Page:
Also notable here: The infrastructure bill just passed by Congress includes billions of dollars more to support intercity passenger rail like Amtrak. Plaugher said he doubted that Youngkin would turn down that money, the way that former Wisconsin Gov. Scott Walker and other Republicans pulled the plug on Obama-era rail projects.
Can New Boston Mayor End Transit Fares?
In Boston, newly elected mayor Michelle Wu has promised to end fares for the "T," the region's bus and rail network. Wu, who takes office next week, has offered few details about that plan. It's unclear, for example, if she wants fare-free service just for buses or for subways and commuter rail, too. And because the regional transit agency in the Boston area is actually state-run, Wu will need buy-in from the governor or legislature to enact her boldest ideas.
Ben Fried, the communications director for TransitCenter, a national advocacy group, said he expects Wu to have a firm grasp on the issues transit riders face. "Michelle Wu was an early adopter of pro transit policies in Boston," Fried said, noting that she was one of the first city council members to support bus lane projects. "She is a habitual transit rider. She took her kids on the bus. This was her primary way of getting around. She has more insight into what transit riders need and what makes good transit than almost any other mayor of a big city."
Fare-free transit is an idea that has gained traction in recent years in other places around the U.S., with a number of cities exploring or adopting the concept. For instance, Kansas City, Missouri has implemented a zero-fare transit program, and the transit agency that provides bus service in Olympia, Washington has a five-year fare-free demonstration project underway.
Will the Big Apple Get More Bus and Bike Lanes?
In New York City, Mayor-elect Eric Adams will face a quick test when he takes office Jan. 1 of how dedicated he is to the vision of expanded bike and bus lanes that he shared on the campaign trail, Fried said. Mayor Bill de Blasio has rolled out many miles of bike and bus lanes. But he put off a decision about whether to install a bus-only lane on one of the city's most famous streets—Fifth Avenue. The dedicated lane would help bring blue-collar workers from the outer boroughs into midtown Manhattan, Fried explained, but high-end retailers and real estate magnates with buildings on that stretch have resisted. That project is slated to go forward next year, so Adams will have to decide fairly quickly whether he's on board with it.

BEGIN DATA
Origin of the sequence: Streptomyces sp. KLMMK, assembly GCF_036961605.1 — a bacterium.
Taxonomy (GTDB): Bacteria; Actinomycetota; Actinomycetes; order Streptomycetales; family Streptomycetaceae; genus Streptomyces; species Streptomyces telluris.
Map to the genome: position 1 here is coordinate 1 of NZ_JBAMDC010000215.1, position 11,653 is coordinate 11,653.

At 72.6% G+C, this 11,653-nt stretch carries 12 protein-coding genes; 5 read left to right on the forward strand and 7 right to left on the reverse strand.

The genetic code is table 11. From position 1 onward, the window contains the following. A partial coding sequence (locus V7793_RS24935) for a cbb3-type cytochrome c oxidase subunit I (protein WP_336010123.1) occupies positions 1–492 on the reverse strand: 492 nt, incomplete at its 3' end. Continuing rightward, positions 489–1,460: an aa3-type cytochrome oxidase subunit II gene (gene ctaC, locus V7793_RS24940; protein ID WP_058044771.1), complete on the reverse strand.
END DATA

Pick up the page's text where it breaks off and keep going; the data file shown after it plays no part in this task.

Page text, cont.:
As Brooklyn borough president, Adams impressed some advocates with his support for active modes of transportation. He made a show of riding his bike to press conferences, and has promised to install 300 miles of protected bike lanes once he takes office. He has also backed a proposal to convert 25% of all the city's street space to non-auto uses. Rethinking how much space is devoted to cars is something that came up in cities throughout the pandemic, with some places closing streets to vehicles to give people more space.
New York's transportation problems are legion, however, and critics say previous administrations have started a lot of ambitious proposals without seeing them through. Even the many new bike lanes and bus lanes sometimes have limited use, because they don't connect together well and they're frequently blocked by double-parked vehicles.
"Frankly, we've seen in the past a number of people run for mayor in New York City and not fulfill their platforms in terms of their commitment to building transit and bike lanes," the Urban Institute's Freemark said. "So I think we should always be skeptical."
That's it for this edition. If you haven't already, consider signing up here for Route Fifty Today, our daily newsletter, where you can stay up to date on the latest trends and best practices happening in state and local government nationwide. If you have news tips or feedback, if you want to share your community's story, or if you just want to say hello, please email us at: firstname.lastname@example.org. Thanks for reading!